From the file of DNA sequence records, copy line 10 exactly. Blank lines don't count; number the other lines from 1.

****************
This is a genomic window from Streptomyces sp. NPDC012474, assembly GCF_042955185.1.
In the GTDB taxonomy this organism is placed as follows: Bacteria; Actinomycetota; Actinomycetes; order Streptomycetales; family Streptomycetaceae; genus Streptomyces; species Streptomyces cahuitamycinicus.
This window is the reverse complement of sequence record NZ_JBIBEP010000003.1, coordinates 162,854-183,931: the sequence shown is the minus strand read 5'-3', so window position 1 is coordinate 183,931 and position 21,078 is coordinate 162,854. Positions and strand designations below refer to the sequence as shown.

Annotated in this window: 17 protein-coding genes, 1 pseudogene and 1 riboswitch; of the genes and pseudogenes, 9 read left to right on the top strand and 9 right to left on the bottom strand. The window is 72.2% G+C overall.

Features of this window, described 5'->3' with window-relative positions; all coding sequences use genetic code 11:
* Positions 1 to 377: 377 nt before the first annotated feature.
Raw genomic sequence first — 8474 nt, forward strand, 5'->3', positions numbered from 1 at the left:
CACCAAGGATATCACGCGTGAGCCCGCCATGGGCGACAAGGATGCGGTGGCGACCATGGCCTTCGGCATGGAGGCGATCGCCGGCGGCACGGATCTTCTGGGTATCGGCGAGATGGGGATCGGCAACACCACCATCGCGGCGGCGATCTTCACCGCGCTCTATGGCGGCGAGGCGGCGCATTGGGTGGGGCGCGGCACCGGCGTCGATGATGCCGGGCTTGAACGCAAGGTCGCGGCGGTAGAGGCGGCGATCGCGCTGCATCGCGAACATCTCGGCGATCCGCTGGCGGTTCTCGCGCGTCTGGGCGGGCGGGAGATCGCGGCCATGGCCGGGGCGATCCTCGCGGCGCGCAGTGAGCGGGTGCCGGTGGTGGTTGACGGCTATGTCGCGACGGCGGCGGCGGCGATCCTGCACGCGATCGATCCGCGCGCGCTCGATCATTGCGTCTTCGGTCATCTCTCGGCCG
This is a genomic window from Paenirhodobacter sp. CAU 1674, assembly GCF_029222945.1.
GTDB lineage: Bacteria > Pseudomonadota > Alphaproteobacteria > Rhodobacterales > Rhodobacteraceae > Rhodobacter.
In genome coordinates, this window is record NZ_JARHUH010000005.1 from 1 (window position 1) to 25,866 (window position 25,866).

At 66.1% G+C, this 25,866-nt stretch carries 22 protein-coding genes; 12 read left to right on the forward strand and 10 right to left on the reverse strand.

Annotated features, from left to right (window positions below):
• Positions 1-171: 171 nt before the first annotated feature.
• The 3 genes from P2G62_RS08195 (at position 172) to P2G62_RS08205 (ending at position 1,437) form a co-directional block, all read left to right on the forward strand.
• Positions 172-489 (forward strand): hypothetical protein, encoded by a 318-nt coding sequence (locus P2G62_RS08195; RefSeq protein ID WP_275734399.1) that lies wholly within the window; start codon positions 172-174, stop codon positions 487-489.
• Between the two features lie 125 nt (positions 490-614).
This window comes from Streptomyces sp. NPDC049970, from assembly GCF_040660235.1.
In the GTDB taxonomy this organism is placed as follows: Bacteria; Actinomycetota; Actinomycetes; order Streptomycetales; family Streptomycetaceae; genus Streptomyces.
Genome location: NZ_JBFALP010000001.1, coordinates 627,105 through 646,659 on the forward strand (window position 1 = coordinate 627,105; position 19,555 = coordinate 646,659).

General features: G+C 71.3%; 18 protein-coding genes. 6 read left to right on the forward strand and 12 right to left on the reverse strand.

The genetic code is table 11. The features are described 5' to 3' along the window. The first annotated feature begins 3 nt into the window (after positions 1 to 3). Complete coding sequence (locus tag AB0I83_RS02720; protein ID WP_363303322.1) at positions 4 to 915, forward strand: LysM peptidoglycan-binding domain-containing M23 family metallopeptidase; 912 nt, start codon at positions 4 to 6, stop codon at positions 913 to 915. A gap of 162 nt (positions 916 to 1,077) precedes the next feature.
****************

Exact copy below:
GTDB lineage: Bacteria > Pseudomonadota > Alphaproteobacteria > Rhodobacterales > Rhodobacteraceae > Rhodobacter.